Conditions at the weekend’s North Otago Dog Training Club agility and jumping championships at the North Otago A&P Showgrounds were more suited to ducks, not that it bothered Milton’s Don Leckie and Sam.

Mr Leckie has been involved in dog training for a decade and is a member of the Taieri Canine Training Club.

He has travelled to Oamaru to compete for each of those 10 years, and this year brought along 4-year-old boxer Sam, a rehomed dog Mr Leckie took on about a year ago.

Boxers are not a common sight at agility and jumping events, where breeds such as Border collies, Shetland sheepdogs and papillons are often seen.

“There’s very few of them – there would only be at most half-a-dozen competing in New Zealand.”

However, he knows how to get the best out of a boxer.

Mr Leckie won the jumpers B final at the New Zealand Dog Agility Championships in 2011 with Bob, now retired.

The jump section involves dogs jumping hurdles and navigating tunnels, while the agility section features ramps, A-frames and weave poles.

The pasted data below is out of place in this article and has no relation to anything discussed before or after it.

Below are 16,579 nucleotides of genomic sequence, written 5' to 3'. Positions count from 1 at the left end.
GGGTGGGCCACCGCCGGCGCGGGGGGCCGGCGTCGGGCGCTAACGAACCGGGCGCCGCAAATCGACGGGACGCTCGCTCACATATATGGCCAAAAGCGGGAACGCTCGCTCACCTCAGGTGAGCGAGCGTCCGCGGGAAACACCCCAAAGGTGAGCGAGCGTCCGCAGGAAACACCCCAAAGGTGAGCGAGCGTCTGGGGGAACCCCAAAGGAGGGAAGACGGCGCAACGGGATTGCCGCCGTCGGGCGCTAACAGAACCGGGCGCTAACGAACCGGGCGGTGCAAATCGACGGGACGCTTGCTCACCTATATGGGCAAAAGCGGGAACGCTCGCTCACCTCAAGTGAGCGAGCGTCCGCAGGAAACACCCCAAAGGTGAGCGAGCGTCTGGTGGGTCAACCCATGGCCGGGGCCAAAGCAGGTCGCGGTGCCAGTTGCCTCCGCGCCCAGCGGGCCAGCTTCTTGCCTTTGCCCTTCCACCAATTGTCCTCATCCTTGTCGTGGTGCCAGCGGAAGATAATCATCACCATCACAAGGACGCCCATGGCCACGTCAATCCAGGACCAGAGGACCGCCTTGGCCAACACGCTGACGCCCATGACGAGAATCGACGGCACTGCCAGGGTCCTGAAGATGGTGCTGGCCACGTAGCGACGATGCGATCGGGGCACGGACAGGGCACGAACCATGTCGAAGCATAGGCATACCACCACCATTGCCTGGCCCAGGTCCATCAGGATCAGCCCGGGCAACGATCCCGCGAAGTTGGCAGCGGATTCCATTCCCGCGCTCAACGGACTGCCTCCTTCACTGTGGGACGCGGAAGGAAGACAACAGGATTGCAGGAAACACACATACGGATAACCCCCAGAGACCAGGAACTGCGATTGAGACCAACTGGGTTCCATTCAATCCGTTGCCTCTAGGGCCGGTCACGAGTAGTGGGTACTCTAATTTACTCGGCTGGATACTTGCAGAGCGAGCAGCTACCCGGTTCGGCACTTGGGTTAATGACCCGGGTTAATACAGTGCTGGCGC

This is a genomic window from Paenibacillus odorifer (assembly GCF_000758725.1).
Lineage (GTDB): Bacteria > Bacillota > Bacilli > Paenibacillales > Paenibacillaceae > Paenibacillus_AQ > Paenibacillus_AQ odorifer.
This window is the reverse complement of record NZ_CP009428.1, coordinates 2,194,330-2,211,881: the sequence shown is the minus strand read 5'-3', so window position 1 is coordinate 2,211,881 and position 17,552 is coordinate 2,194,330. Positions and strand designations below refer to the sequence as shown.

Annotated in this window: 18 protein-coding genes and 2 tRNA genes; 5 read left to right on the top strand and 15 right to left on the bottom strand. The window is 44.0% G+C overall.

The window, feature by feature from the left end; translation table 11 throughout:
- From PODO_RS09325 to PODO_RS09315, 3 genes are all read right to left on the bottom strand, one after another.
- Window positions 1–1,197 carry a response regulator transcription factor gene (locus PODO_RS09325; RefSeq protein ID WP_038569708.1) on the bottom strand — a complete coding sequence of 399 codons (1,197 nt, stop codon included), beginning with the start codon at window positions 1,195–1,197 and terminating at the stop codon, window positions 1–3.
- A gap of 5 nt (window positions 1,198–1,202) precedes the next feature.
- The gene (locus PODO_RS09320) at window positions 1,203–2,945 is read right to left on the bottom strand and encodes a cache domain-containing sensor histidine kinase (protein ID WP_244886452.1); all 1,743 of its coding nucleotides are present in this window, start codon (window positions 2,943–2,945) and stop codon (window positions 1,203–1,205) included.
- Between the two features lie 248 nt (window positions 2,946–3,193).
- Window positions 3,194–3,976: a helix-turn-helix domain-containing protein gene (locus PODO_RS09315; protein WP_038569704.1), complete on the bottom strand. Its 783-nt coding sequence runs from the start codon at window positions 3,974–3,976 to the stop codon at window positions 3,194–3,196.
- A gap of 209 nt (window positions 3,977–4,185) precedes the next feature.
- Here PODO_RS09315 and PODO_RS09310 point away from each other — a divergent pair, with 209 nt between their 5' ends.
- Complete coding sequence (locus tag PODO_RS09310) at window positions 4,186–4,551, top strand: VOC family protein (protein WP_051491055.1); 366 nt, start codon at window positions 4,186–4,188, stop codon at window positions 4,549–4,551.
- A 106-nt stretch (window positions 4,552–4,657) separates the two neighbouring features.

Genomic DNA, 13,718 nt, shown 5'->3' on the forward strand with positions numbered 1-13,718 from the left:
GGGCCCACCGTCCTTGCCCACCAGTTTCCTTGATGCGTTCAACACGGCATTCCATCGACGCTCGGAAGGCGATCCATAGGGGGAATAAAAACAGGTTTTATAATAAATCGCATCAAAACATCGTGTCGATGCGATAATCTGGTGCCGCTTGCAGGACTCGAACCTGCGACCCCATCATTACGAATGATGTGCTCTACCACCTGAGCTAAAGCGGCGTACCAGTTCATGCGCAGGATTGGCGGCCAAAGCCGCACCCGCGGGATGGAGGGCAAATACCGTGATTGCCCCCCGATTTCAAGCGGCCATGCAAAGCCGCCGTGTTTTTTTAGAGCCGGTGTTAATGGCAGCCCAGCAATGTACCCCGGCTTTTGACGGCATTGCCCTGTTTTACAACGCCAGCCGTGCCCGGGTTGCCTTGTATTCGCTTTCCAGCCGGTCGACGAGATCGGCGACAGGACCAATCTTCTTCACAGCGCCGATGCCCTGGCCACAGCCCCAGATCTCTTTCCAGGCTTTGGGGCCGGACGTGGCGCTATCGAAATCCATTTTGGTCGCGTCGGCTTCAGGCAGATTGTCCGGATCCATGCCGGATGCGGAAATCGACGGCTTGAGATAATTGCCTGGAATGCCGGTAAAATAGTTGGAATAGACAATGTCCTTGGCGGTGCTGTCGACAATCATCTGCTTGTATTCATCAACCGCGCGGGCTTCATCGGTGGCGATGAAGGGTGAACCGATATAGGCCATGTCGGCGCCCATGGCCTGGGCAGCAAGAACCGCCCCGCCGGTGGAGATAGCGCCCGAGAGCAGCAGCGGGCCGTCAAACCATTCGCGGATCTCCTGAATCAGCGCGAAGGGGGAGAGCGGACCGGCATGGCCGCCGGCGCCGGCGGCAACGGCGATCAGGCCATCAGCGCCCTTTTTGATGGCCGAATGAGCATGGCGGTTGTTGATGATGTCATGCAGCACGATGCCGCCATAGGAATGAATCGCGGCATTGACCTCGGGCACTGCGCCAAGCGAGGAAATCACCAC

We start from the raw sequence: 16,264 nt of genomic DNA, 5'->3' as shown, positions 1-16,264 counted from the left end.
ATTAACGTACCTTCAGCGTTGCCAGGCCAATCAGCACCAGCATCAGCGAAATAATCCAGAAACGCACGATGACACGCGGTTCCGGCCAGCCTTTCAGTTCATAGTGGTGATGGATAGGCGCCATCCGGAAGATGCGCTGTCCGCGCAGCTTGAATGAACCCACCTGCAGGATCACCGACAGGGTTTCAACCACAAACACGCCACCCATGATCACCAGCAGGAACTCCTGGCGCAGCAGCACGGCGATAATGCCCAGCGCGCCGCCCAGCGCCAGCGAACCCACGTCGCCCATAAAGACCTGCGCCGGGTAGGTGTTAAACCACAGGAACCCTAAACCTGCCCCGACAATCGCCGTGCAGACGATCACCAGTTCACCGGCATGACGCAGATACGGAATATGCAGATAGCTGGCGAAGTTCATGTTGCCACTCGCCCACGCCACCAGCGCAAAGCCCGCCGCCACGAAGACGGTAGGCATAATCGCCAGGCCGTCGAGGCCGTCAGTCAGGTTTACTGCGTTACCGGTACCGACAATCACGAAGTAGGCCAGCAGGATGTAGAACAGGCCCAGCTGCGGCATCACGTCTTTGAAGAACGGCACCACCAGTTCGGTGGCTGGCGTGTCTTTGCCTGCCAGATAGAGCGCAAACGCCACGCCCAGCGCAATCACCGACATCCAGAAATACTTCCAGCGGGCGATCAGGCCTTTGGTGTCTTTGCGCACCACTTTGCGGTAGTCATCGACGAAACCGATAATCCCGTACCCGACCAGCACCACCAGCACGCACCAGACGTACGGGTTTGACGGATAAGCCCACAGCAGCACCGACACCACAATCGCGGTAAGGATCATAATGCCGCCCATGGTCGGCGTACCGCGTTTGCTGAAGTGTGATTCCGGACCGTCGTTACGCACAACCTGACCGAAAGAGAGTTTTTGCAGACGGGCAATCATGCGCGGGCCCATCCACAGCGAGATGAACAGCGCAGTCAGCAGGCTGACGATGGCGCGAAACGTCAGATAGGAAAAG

Sam, who had a clear run at the Oamaru event, was more suited to being a jumper, Mr Leckie said.

He believed a strong relationship between a dog and its owner could be formed when competing at events, which was what he enjoyed most about taking part.

“It’s just working with your dog. You’re trying to achieve something for your dog and yourself. When you pull it off, the reward you feel is terrific. When things don’t, it can be the opposite.”

Mr Leckie first became involved when he went to the Taieri club for a dog obedience class which quickly turned into something else.

“I had a look outside and saw some people doing agility. I took one look at it and thought ‘that’s for me’.”

North Otago Dog Training Club president Alison Robertson was pleased with the event, despite steady rain on Sunday.

Eighty-six competitors, some with several dogs, took part.Nike sneakersNike Shoes